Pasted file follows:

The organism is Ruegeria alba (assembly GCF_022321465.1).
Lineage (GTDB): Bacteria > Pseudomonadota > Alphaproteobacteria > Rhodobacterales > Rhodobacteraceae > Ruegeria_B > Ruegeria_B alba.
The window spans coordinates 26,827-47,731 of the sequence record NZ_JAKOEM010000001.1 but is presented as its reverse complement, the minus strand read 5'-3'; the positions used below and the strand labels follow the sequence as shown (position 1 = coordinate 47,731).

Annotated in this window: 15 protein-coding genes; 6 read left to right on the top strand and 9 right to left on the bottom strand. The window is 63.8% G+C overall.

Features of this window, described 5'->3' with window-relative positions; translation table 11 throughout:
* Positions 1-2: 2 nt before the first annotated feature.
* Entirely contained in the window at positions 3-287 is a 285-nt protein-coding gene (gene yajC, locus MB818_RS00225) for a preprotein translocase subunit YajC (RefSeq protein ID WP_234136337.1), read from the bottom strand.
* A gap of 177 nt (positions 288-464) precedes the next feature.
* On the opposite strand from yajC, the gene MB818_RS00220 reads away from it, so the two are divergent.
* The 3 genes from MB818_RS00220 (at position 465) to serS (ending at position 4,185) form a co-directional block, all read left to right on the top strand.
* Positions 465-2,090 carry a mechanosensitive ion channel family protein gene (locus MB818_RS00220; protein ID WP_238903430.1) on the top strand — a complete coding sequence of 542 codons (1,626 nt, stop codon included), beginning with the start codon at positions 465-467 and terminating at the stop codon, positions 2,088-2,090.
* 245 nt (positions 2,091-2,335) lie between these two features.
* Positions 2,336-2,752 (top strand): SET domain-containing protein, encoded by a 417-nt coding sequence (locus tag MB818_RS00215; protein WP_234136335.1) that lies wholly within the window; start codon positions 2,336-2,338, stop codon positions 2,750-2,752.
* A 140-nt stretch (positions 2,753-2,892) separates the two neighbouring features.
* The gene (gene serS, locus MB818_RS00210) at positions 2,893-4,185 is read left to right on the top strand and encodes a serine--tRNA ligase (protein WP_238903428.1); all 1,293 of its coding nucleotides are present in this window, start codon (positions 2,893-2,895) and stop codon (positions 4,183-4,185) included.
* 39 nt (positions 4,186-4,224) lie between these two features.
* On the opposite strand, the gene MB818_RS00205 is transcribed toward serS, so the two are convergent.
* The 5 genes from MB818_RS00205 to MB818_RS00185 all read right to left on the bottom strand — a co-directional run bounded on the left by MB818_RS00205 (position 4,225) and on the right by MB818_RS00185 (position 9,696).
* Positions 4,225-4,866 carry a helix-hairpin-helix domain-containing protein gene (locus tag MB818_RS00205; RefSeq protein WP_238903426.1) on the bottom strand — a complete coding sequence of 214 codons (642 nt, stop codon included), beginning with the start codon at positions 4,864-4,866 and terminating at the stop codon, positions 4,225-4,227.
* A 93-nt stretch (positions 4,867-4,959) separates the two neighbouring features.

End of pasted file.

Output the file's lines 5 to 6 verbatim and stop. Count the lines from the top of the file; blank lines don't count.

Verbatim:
Features of this window, described 5'->3' with window-relative positions; translation table 11 throughout:
* Positions 1-2: 2 nt before the first annotated feature.